SAN FRANCISCO (KPIX 5) — A Yemeni mother was reunited with her dying toddler Wednesday night following public outcry over her repeated failed attempts to get a travel visa to the United States.

Shaima Swileh was welcomed by a large crowd at San Francisco International Airport after a long flight from Egypt where she applied for a travel visa several times, but was denied because the country is under the Trump administration’s travel ban.

Shaima Swileh didn’t speak to anyone at SFO; she just wanted to see Abdullah. (CBS)

“This process shows that this is a Muslim ban and that this waiver is a sham,” said Basim Elkarr of Council on American Islamic Relations-Sacramento Valley during a news conference after Swileh’s arrival.

Her son, 2-year-old Abdullah, has a degenerative brain disorder and is on life support at an Oakland hospital. He could be taken off at any moment.

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The boy’s father, Ali Hassan, flew to California with Abdullah a few months ago in a last ditch effort to save him, leaving behind his wife.

Hassan is a U.S. citizen from Stockton and sought to receive the best medical care for Abdullah in Oakland.

Since then, Swileh has tried to get a waiver to be by her son’s side, but was repeatedly denied. Earlier this week, the family’s story not only gained national attention, but also the attention of lawmakers and thousands of supporters who wrote letters to Congress.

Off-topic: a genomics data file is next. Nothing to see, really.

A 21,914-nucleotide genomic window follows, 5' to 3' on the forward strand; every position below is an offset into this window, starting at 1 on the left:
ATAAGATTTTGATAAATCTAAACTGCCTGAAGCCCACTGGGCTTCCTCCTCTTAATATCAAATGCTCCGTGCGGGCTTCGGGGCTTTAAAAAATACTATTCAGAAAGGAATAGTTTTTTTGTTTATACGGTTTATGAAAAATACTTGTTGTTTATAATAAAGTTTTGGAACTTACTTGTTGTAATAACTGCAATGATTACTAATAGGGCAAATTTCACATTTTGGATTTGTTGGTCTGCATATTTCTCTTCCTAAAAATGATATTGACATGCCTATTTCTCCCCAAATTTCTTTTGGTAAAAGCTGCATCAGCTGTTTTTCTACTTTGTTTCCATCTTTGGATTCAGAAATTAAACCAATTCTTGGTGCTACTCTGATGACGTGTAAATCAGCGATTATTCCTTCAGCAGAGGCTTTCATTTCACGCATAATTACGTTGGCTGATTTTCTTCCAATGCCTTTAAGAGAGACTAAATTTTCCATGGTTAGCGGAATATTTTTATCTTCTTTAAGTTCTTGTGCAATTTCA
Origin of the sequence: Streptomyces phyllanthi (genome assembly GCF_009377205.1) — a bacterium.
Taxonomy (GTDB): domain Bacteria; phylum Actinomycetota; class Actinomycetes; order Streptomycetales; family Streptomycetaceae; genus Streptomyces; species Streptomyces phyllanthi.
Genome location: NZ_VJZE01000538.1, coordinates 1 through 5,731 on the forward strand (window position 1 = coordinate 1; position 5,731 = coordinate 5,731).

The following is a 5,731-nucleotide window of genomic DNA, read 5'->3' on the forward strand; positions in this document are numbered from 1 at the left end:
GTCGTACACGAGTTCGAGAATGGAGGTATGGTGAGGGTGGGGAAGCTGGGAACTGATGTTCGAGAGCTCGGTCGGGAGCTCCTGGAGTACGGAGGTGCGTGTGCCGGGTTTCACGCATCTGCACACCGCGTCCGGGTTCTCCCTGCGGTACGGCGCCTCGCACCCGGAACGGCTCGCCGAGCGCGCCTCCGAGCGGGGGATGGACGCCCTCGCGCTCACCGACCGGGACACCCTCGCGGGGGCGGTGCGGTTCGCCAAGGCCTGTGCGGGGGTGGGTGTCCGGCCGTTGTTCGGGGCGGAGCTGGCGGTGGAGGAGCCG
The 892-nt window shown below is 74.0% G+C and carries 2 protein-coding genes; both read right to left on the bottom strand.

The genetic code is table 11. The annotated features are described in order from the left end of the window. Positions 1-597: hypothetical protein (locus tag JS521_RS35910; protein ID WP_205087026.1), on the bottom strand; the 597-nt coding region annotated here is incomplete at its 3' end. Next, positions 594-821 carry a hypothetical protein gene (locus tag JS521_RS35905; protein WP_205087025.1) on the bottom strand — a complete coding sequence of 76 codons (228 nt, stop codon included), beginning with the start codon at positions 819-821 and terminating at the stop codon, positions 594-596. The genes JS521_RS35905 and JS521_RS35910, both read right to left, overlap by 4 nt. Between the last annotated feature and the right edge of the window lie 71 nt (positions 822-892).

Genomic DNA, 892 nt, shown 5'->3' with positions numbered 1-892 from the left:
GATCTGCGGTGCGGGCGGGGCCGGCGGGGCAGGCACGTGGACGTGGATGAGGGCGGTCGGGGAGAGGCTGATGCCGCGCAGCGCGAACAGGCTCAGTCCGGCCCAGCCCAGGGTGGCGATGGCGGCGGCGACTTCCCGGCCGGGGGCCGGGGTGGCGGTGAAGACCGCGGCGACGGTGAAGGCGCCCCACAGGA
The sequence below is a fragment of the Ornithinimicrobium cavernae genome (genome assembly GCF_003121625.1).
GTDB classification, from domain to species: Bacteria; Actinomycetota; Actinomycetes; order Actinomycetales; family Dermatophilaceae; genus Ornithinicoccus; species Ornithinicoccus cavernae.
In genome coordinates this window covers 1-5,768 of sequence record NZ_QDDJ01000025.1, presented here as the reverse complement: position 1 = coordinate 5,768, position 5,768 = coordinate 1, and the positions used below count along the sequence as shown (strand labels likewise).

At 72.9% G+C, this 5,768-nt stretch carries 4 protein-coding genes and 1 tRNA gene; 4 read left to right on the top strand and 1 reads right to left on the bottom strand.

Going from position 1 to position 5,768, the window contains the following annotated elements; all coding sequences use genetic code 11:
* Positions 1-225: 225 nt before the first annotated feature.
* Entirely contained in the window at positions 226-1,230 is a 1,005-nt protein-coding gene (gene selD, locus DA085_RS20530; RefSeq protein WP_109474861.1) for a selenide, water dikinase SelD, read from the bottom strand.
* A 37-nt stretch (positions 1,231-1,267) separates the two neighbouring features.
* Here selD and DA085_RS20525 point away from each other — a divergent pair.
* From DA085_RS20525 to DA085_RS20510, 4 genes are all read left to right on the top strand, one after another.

By Tuesday, Swileh had gotten word that the State Department granted her a waiver to be with her son in his final moments.

“The fact that they ultimately approved her shows that there was no issue with her case to begin with and that she should’ve been approved months ago,” Banan Al-Akhras of Nimer Law said during the news conference.

Swileh didn’t say a word to the large crowd of supporters and media who gathered around her, but many felt she didn’t need to.

Deaa Ahmed, a mother of five, said she knows Swileh must have been in pain while separated from her son.

“I feel sorry for her,” she said.

The couple was rushed to the hospital and through a back entrance seconds after the news conference. They asked the crowd for privacy.

“This is difficult time for our family,” said Hassan “But we are blessed to be together.”

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